Science Matters takes you inside the Physics of Crew. Since making an appearance in the first modern Olympic games in 1896, the sport of rowing has been notorious for its difficulty, competitiveness, and high level of precision. Also known as Crew, this sport has high school, college, adult, as well as national level teams that compete in races called regattas all over the world. Boats race side by side for a short 2000 meter distance or a longer 5000 meter distance as a time trial at speeds reaching 15 miles per hour.
It’s nearly impossible to go anywhere in the continental United States and not have access to chicken as a meal option. Chicken meat and eggs have been a standard here for what seems like forever, but it had to start somewhere. So, who brought chickens to the Americas? Listen to this Question Your World radio report produced by the Science Museum of Virginia to learn more.
Looking for another great way to become a Citizen Scientist? How about joining FrogWatch USA™ to monitor frogs and toads and collect data on local species? As a flagship citizen science program, FrogWatch USA™ gives volunteers across the country opportunities to gather information that will give scientists data in the battle to stop amphibian decline.
We have certainly had a lot of cold weather, ice and snow in Virginia lately. And I am sure you have been feeling the cold right through to your bones some nights. But, have you ever considered what happens to the Wood Frog who lives in the Northern United States and Canada?
The energy conversation here on Earth is very important because it has applications in nearly every aspect of our lives. Everything from the medical industry to waste management to technology and even entertainment are all subject to greater energy demands. Plants have created a way of fueling their lives by the things in their surroundings, sunlight, atmosphere, and the soil. Could we use nature as an inspiration?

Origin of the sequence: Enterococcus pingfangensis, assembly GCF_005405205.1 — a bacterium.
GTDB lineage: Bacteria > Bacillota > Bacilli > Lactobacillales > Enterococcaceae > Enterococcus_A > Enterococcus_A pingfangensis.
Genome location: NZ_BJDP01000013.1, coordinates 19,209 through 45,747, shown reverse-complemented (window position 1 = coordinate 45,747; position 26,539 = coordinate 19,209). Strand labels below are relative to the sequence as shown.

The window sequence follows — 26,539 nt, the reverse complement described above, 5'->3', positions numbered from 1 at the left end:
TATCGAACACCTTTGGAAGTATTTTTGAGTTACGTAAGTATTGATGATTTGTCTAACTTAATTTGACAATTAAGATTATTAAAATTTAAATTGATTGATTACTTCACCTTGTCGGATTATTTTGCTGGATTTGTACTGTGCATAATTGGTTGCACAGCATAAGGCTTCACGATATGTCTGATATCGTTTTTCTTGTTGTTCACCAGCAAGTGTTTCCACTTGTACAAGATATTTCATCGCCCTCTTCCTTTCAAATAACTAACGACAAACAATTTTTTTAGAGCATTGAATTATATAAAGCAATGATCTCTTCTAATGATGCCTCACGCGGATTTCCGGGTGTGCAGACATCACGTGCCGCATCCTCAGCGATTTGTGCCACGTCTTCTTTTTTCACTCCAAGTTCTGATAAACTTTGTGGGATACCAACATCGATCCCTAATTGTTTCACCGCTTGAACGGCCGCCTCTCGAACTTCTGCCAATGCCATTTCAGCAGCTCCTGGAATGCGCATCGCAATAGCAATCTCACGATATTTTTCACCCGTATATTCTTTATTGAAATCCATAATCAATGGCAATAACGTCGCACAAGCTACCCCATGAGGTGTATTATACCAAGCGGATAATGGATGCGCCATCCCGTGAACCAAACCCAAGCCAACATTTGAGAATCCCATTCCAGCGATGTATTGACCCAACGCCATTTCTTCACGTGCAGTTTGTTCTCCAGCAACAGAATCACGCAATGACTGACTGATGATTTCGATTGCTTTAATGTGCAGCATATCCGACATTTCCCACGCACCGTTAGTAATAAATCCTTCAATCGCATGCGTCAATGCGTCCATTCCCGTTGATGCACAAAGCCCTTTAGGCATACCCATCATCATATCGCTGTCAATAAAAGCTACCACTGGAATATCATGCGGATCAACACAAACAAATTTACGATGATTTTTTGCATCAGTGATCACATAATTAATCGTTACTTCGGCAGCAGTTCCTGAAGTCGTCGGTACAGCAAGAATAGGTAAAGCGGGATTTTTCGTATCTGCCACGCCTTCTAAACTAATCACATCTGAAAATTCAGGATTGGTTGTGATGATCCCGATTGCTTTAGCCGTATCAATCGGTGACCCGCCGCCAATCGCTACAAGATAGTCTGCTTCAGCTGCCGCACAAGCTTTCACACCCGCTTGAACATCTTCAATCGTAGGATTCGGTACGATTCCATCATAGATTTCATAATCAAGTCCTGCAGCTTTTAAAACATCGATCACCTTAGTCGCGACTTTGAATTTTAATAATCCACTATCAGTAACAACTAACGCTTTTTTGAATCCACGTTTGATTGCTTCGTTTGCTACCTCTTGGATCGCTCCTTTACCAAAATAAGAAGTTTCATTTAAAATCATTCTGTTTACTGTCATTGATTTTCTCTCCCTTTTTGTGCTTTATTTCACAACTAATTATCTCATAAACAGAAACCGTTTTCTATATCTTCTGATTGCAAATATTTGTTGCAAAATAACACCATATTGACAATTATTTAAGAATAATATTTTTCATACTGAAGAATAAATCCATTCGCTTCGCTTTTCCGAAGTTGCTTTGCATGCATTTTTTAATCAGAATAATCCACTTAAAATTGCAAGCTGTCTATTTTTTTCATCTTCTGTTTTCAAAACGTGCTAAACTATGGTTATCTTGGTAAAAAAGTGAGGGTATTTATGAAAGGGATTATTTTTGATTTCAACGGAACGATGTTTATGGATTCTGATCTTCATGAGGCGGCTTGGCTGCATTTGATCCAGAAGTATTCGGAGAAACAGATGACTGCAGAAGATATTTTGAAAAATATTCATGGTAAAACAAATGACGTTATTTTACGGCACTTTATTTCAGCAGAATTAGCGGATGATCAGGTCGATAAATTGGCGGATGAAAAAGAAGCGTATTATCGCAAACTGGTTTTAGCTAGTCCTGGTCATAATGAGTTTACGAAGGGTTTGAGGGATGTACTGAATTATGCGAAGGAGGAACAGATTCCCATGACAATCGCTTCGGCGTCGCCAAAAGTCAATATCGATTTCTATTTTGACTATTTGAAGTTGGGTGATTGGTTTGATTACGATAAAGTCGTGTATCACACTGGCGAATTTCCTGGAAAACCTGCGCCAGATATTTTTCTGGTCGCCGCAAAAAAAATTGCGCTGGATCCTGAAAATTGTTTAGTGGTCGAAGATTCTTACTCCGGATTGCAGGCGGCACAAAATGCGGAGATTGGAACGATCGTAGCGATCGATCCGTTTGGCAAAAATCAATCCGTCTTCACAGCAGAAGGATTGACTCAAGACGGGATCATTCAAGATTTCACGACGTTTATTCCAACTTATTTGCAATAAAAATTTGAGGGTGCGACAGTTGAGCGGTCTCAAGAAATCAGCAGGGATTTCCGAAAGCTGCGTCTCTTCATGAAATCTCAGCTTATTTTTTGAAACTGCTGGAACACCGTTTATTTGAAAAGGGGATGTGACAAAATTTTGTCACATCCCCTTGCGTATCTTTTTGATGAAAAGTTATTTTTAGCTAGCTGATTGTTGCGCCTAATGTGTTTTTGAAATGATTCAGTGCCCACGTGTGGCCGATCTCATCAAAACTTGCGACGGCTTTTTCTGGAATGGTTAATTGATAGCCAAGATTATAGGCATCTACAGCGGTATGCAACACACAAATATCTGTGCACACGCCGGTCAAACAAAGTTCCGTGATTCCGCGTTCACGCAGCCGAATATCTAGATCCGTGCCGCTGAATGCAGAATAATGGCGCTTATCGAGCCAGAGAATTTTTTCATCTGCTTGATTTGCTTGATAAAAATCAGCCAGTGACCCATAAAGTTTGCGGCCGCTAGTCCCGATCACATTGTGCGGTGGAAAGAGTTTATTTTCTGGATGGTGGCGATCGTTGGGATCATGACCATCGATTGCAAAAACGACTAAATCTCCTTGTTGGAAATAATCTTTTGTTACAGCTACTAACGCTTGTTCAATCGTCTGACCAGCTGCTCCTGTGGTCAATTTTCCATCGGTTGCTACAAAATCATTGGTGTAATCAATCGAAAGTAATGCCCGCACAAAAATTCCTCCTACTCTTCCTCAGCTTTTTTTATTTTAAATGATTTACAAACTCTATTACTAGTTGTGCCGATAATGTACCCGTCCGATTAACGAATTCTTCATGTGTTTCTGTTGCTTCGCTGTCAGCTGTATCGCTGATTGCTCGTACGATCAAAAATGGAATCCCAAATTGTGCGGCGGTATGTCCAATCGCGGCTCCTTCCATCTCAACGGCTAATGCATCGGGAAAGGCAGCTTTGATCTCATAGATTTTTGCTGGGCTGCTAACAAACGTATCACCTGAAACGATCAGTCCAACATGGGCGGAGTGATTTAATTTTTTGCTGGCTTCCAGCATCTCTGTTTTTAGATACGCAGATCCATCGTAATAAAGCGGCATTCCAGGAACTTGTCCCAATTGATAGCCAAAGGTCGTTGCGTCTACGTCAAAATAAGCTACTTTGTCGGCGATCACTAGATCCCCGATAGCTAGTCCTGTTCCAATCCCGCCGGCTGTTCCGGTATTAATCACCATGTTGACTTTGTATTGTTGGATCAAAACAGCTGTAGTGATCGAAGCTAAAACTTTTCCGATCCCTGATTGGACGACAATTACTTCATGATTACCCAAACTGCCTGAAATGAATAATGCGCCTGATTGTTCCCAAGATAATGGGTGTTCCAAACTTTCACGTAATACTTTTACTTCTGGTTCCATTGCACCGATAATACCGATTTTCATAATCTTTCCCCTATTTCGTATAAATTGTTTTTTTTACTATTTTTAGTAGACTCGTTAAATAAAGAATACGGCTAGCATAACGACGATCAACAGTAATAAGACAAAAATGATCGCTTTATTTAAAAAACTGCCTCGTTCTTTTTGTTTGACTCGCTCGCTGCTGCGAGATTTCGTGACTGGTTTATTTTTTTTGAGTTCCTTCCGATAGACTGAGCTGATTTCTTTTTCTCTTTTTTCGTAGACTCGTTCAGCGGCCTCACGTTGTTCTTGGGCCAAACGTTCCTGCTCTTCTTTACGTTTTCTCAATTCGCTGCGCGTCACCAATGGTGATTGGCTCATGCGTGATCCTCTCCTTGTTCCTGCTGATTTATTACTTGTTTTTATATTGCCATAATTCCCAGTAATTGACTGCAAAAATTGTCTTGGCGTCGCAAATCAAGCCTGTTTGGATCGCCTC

Living on the top floor of a building gives one the opportunity to truly appreciate the modern wonders of science, specifically the elevator. This transportation lift makes it a lot easier to reach higher and taller destinations. Scientists have recently been considering putting the same thinking towards our closest celestial neighbor. So, why should we make a lunar elevator? Find out in this Question Your World radio report produced by the Science Museum of Virginia.
This Saturday, March 8th, begins the 2014 season for the Great Blue Heron Rookery walks along the James River.
People all over the world, regardless of race, age, location, or culture all have one thing they can always talk about, the weather. Our day to day world is always subject to changes in the weather. Sometimes weather produces violent storms, catastrophic gusts of winds, or sudden extreme changes. For example, recently the United States seems to have experienced an extreme bout of arctic cold.